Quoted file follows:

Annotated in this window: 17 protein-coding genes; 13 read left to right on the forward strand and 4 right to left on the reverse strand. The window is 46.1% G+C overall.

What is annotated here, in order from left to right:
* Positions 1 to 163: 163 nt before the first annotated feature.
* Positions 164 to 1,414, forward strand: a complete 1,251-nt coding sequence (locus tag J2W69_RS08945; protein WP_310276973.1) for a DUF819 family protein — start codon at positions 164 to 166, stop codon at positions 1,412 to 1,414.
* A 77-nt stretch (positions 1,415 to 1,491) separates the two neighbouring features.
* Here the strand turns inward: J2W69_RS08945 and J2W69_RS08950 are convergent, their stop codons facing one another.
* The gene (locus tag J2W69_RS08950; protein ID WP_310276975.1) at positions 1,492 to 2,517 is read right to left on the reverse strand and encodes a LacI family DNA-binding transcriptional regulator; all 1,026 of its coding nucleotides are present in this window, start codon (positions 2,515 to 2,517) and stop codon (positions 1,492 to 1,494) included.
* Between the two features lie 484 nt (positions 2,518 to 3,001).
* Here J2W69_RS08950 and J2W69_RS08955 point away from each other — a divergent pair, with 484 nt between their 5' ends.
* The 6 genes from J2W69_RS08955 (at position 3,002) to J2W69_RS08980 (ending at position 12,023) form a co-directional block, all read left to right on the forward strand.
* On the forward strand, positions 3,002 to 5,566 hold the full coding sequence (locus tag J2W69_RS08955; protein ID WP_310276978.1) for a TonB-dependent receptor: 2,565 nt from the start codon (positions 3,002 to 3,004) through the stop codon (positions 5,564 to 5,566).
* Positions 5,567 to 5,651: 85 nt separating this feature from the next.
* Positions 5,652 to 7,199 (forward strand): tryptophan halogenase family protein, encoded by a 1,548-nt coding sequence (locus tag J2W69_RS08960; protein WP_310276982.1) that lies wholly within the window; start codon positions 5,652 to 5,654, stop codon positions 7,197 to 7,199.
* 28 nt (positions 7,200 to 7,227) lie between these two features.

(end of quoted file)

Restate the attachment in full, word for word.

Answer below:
Annotated in this window: 17 protein-coding genes; 13 read left to right on the forward strand and 4 right to left on the reverse strand. The window is 46.1% G+C overall.

What is annotated here, in order from left to right:
* Positions 1 to 163: 163 nt before the first annotated feature.
* Positions 164 to 1,414, forward strand: a complete 1,251-nt coding sequence (locus tag J2W69_RS08945; protein WP_310276973.1) for a DUF819 family protein — start codon at positions 164 to 166, stop codon at positions 1,412 to 1,414.
* A 77-nt stretch (positions 1,415 to 1,491) separates the two neighbouring features.
* Here the strand turns inward: J2W69_RS08945 and J2W69_RS08950 are convergent, their stop codons facing one another.
* The gene (locus tag J2W69_RS08950; protein ID WP_310276975.1) at positions 1,492 to 2,517 is read right to left on the reverse strand and encodes a LacI family DNA-binding transcriptional regulator; all 1,026 of its coding nucleotides are present in this window, start codon (positions 2,515 to 2,517) and stop codon (positions 1,492 to 1,494) included.
* Between the two features lie 484 nt (positions 2,518 to 3,001).
* Here J2W69_RS08950 and J2W69_RS08955 point away from each other — a divergent pair, with 484 nt between their 5' ends.
* The 6 genes from J2W69_RS08955 (at position 3,002) to J2W69_RS08980 (ending at position 12,023) form a co-directional block, all read left to right on the forward strand.
* On the forward strand, positions 3,002 to 5,566 hold the full coding sequence (locus tag J2W69_RS08955; protein ID WP_310276978.1) for a TonB-dependent receptor: 2,565 nt from the start codon (positions 3,002 to 3,004) through the stop codon (positions 5,564 to 5,566).
* Positions 5,567 to 5,651: 85 nt separating this feature from the next.
* Positions 5,652 to 7,199 (forward strand): tryptophan halogenase family protein, encoded by a 1,548-nt coding sequence (locus tag J2W69_RS08960; protein WP_310276982.1) that lies wholly within the window; start codon positions 5,652 to 5,654, stop codon positions 7,197 to 7,199.
* 28 nt (positions 7,200 to 7,227) lie between these two features.